Andrew Bryant, a therapist based in Tacoma, Washington, felt helpless the first time climate change came up in his office. It was 2016, and a client was agonizing over whether to have a baby. His partner wanted one, but the young man couldn’t stop envisioning this hypothetical child growing up in an apocalyptic, climate-changed world.
Bryant was used to guiding people through their relationship conflicts, anxieties about the future, and life-changing decisions. But this felt different. Bryant had long felt concerned about climate change, but in a distant, theoretical way. The patient’s despair faced him with an entirely new reality: that climate change would directly impact his life and the lives of future generations.
“I had never considered the possibility,” Bryant said. In that moment, his fear was a dense fog. All he could think about in response to his client’s anxiety was his own young children: what world would they inherit? Should he feel guilty for bringing them into it?
“I didn’t know what to do, I didn’t know what to say,” Bryant said. He did know that nothing in his years of training and experience had equipped him to deal with climate change. Bryant has since spent years studying the mental health effects of climate change. Today, he is well equipped for these situations. But that first experience marked the beginning of a reckoning – one he sees happening in the field at large.
The American Psychiatric Association (APA) recognizes climate change as a growing threat to mental health, but many mental health professionals feel unequipped to handle the growing number of people anxious and grieving over the state of the planet.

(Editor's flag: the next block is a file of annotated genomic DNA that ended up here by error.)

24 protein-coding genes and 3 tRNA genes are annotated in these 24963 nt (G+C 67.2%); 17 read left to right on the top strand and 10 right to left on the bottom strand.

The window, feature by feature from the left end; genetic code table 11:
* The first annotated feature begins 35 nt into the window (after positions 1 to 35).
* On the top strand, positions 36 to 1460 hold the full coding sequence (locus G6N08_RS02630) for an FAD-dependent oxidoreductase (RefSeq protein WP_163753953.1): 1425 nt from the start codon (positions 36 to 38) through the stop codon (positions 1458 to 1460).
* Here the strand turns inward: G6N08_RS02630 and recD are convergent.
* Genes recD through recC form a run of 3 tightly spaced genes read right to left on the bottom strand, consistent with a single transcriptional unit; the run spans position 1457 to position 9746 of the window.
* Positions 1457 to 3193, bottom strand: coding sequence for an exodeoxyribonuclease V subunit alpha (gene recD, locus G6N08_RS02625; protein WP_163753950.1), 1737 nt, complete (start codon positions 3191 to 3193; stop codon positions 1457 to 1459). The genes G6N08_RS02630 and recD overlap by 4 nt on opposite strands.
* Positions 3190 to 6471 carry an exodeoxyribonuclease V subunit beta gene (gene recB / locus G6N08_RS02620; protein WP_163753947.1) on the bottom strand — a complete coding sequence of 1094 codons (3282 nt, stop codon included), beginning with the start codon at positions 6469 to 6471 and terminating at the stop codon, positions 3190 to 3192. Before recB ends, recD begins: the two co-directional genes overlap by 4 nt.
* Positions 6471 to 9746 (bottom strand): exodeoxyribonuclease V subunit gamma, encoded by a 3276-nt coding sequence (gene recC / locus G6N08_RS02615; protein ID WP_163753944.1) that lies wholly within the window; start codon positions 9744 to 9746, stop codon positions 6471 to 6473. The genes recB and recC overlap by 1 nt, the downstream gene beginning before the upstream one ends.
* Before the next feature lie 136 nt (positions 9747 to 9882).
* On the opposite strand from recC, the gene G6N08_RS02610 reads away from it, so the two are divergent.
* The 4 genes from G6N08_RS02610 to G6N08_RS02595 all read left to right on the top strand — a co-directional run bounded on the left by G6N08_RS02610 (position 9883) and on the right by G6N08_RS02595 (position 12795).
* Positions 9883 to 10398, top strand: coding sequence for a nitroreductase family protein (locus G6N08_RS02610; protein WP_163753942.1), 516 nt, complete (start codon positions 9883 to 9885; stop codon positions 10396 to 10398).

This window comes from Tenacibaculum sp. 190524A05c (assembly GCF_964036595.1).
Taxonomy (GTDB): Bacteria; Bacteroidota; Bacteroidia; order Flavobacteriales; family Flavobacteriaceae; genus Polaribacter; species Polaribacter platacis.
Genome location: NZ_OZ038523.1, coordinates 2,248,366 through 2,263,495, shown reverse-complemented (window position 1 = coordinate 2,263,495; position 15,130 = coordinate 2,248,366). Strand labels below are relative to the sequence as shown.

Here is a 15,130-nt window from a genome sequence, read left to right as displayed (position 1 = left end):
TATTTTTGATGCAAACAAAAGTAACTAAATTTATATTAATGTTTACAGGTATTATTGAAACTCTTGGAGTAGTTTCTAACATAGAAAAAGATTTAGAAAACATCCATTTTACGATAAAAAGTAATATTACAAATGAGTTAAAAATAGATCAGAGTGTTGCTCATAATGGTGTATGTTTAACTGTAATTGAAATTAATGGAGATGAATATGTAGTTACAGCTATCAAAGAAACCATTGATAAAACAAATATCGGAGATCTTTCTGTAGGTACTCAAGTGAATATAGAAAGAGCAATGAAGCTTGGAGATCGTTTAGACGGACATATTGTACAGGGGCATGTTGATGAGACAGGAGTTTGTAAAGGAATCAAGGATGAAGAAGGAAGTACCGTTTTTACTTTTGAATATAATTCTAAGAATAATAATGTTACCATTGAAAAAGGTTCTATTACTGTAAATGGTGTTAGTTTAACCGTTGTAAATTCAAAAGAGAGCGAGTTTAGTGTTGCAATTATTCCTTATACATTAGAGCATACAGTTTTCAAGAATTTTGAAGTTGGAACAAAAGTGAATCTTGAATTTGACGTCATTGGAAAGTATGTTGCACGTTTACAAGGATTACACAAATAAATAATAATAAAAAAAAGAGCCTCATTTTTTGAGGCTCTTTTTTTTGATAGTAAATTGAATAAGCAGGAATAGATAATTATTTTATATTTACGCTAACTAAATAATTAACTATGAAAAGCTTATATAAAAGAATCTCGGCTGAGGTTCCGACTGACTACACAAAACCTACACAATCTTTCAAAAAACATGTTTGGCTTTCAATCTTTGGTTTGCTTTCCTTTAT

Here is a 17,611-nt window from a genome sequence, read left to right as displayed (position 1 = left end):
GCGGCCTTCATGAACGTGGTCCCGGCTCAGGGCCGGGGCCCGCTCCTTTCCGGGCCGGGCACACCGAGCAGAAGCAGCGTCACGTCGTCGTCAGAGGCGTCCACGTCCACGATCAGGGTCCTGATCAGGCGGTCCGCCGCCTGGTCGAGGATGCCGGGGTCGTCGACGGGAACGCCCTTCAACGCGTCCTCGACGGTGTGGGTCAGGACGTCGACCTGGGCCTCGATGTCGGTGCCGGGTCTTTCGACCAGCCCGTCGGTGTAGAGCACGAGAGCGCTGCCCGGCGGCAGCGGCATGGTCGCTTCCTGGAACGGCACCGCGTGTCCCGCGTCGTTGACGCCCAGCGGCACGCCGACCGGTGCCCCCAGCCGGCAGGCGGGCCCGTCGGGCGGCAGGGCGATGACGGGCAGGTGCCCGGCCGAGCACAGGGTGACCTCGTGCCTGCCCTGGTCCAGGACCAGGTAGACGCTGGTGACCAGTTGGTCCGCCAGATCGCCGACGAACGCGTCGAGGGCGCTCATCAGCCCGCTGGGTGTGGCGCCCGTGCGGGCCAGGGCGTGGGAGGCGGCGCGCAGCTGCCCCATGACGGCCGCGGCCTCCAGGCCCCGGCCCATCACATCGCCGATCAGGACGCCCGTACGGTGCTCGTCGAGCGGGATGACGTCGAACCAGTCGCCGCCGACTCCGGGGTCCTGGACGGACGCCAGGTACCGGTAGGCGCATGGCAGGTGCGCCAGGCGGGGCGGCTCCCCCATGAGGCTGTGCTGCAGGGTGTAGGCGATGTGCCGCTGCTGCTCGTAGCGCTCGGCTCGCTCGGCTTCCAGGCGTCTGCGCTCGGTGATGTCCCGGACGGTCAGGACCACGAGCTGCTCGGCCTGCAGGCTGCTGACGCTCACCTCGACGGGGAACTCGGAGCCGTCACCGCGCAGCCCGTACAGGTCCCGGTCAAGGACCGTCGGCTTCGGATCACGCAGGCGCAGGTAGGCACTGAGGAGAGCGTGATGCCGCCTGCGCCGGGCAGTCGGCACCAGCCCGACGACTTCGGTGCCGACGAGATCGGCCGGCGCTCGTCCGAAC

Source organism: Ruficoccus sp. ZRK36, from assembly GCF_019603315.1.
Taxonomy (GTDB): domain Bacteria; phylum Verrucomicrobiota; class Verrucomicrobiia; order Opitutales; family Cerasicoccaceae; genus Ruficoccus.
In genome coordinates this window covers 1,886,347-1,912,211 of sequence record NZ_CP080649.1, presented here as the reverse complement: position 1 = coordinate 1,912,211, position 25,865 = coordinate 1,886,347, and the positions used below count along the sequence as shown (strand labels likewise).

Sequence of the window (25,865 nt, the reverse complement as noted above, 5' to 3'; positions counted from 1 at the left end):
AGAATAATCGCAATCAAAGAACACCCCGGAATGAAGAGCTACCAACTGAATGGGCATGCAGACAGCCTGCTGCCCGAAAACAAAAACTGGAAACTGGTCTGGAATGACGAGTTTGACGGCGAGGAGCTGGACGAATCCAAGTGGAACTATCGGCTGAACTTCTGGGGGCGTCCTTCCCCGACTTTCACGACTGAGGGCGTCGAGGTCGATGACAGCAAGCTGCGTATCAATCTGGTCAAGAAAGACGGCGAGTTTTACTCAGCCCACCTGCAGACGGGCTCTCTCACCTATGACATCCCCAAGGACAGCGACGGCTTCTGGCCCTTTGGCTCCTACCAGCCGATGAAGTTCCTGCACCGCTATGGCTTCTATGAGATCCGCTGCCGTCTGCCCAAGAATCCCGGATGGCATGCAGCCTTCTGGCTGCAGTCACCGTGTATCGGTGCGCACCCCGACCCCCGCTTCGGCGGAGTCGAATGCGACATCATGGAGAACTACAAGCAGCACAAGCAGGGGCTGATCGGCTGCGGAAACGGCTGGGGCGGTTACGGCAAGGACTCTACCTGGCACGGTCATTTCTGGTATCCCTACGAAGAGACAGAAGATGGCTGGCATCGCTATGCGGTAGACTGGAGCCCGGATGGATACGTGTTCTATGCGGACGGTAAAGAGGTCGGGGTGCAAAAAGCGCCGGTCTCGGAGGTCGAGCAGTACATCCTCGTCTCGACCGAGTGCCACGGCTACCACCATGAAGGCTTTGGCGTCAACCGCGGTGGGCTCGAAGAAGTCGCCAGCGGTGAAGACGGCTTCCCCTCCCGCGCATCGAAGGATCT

Therapists in a few subspecialties, such as eco-therapy, train specifically to integrate environmental awareness into their work with clients. But these therapists make up a small percentage of the field, and the vast majority of people don’t have access to climate-informed therapy. A 2016 study found that more than half of therapists interviewed felt that their training had not adequately prepared them to deal with the mental health impacts of the climate crisis. Moreover, the same study found that although most respondents recognized the importance of climate change in the mental health profession at large, nearly half saw climate change as irrelevant to their own work specifically.
“I think a lot of therapists do recognize that these issues have clinical relevance,” said Susan Clayton, a psychologist at the University of Wooster who researches climate anxiety, “but at this point, hardly anybody has received any training specifically in addressing this.”
With climate-related anxiety, stress and post-traumatic stress disorder on the rise, a contingent of mental health professionals are developing a new standard of mental healthcare for our climate-changed world. Their profession faces a steep learning curve.
There’s growing recognition in the field of psychology that people are experiencing distress over climate change. More than 40% of Americans felt “disgusted” or “helpless” about climate change, according to a 2020 survey published by researchers at Yale University. A 2020 poll from the APA found that more than half of respondents were somewhat or extremely anxious about the effects of climate change on their own mental health. Though not officially classified in the DSM-5, the tome therapists use to classify and treat mental illnesses, there’s a name for this state of despair that has emerged from academic texts and media since as recently as 2007: eco-anxiety.
It’s only natural to feel anxious in the face of a melting planet and the sixth mass extinction.